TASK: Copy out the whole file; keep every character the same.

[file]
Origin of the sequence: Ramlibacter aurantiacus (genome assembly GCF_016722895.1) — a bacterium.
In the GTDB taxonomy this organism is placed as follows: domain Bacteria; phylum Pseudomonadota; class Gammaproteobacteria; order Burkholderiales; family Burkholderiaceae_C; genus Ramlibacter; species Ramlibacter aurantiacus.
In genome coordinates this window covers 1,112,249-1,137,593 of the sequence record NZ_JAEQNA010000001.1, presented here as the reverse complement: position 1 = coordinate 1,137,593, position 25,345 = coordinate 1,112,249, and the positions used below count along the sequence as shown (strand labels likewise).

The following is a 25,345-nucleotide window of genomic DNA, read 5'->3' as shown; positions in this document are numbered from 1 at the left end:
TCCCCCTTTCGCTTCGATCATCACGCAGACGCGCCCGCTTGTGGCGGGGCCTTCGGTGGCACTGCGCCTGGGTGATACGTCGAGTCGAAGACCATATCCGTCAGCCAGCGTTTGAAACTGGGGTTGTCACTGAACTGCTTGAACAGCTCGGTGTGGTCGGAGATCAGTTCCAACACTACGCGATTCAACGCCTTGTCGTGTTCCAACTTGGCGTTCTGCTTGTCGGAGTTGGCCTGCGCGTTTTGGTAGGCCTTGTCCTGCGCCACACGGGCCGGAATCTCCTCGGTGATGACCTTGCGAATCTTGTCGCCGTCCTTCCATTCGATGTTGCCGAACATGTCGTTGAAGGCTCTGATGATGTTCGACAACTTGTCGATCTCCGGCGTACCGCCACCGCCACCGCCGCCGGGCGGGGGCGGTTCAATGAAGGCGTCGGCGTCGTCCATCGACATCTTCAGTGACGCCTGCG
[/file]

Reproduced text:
Origin of the sequence: Ramlibacter aurantiacus (genome assembly GCF_016722895.1) — a bacterium.
In the GTDB taxonomy this organism is placed as follows: domain Bacteria; phylum Pseudomonadota; class Gammaproteobacteria; order Burkholderiales; family Burkholderiaceae_C; genus Ramlibacter; species Ramlibacter aurantiacus.
In genome coordinates this window covers 1,112,249-1,137,593 of the sequence record NZ_JAEQNA010000001.1, presented here as the reverse complement: position 1 = coordinate 1,137,593, position 25,345 = coordinate 1,112,249, and the positions used below count along the sequence as shown (strand labels likewise).

The following is a 25,345-nucleotide window of genomic DNA, read 5'->3' as shown; positions in this document are numbered from 1 at the left end:
TCCCCCTTTCGCTTCGATCATCACGCAGACGCGCCCGCTTGTGGCGGGGCCTTCGGTGGCACTGCGCCTGGGTGATACGTCGAGTCGAAGACCATATCCGTCAGCCAGCGTTTGAAACTGGGGTTGTCACTGAACTGCTTGAACAGCTCGGTGTGGTCGGAGATCAGTTCCAACACTACGCGATTCAACGCCTTGTCGTGTTCCAACTTGGCGTTCTGCTTGTCGGAGTTGGCCTGCGCGTTTTGGTAGGCCTTGTCCTGCGCCACACGGGCCGGAATCTCCTCGGTGATGACCTTGCGAATCTTGTCGCCGTCCTTCCATTCGATGTTGCCGAACATGTCGTTGAAGGCTCTGATGATGTTCGACAACTTGTCGATCTCCGGCGTACCGCCACCGCCACCGCCGCCGGGCGGGGGCGGTTCAATGAAGGCGTCGGCGTCGTCCATCGACATCTTCAGTGACGCCTGCG